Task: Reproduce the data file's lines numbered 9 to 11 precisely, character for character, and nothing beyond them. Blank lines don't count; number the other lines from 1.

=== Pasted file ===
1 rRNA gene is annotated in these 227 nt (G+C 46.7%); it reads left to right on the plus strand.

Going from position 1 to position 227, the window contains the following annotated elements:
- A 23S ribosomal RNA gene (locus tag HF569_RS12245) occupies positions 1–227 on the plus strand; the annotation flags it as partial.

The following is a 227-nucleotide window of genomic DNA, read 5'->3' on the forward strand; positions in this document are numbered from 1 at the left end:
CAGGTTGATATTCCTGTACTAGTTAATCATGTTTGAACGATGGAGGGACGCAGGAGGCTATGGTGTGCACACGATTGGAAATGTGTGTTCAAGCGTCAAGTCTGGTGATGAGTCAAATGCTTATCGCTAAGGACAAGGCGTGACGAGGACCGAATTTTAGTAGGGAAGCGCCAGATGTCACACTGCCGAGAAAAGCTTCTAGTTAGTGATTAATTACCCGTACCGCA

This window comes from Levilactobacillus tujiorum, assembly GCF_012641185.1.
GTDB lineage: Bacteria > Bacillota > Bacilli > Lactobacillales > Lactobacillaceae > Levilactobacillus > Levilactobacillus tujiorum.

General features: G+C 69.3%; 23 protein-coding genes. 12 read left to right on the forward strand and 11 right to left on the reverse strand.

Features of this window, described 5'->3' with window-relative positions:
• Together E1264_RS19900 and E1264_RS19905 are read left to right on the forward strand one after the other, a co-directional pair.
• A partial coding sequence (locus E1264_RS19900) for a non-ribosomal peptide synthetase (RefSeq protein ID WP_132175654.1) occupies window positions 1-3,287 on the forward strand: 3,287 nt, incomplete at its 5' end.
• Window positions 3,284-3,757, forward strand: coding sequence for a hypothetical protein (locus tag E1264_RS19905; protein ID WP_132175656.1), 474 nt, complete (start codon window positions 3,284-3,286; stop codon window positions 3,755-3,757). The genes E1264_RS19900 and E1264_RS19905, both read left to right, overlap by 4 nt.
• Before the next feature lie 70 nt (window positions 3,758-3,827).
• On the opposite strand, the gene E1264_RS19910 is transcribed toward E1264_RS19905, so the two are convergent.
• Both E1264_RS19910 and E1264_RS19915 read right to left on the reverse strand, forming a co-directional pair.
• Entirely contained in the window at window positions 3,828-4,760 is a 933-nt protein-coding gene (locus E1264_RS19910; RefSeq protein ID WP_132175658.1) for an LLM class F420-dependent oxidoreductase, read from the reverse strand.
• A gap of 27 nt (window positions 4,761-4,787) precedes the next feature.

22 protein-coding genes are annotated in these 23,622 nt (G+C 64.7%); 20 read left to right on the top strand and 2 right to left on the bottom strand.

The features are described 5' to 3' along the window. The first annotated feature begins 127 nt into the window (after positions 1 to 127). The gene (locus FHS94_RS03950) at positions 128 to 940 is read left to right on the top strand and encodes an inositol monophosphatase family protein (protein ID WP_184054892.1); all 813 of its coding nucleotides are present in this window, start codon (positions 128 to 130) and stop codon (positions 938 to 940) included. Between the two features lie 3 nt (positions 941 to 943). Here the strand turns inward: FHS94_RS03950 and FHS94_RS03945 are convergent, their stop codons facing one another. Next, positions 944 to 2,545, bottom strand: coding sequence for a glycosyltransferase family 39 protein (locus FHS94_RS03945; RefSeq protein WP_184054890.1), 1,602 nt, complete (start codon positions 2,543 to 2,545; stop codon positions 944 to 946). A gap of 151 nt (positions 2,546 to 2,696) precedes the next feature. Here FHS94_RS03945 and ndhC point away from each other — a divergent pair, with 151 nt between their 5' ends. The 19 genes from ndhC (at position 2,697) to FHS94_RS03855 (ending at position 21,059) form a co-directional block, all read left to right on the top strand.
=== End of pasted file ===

Features of this window, described 5'->3' with window-relative positions:
• Together E1264_RS19900 and E1264_RS19905 are read left to right on the forward strand one after the other, a co-directional pair.
• A partial coding sequence (locus E1264_RS19900) for a non-ribosomal peptide synthetase (RefSeq protein ID WP_132175654.1) occupies window positions 1-3,287 on the forward strand: 3,287 nt, incomplete at its 5' end.